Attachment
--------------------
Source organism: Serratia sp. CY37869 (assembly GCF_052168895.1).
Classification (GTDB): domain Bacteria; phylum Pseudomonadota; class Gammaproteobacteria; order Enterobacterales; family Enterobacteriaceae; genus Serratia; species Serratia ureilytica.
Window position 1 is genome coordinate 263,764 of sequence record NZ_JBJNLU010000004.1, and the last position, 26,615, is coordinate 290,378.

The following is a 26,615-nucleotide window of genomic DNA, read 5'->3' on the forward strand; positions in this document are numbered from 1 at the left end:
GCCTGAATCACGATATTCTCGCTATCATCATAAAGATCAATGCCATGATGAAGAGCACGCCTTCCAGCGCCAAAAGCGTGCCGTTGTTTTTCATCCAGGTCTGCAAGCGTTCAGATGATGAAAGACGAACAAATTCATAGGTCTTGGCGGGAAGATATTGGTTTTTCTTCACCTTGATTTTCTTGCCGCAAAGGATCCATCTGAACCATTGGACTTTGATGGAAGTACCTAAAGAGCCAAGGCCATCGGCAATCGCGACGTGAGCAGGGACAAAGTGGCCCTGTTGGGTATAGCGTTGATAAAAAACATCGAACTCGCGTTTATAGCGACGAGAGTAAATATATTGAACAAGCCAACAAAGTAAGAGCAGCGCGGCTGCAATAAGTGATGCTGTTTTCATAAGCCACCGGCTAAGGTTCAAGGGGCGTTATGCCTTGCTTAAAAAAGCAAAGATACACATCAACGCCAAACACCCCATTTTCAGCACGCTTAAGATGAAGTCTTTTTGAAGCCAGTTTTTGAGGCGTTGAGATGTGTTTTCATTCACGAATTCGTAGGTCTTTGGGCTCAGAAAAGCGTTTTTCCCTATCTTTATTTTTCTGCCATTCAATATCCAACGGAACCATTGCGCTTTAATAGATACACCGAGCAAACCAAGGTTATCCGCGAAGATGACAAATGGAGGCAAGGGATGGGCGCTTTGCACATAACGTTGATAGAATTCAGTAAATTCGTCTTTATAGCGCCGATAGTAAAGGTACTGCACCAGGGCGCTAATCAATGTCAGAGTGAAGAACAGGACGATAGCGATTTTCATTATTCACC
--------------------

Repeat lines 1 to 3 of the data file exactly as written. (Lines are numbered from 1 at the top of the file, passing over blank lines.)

Source organism: Serratia sp. CY37869 (assembly GCF_052168895.1).
Classification (GTDB): domain Bacteria; phylum Pseudomonadota; class Gammaproteobacteria; order Enterobacterales; family Enterobacteriaceae; genus Serratia; species Serratia ureilytica.
Window position 1 is genome coordinate 263,764 of sequence record NZ_JBJNLU010000004.1, and the last position, 26,615, is coordinate 290,378.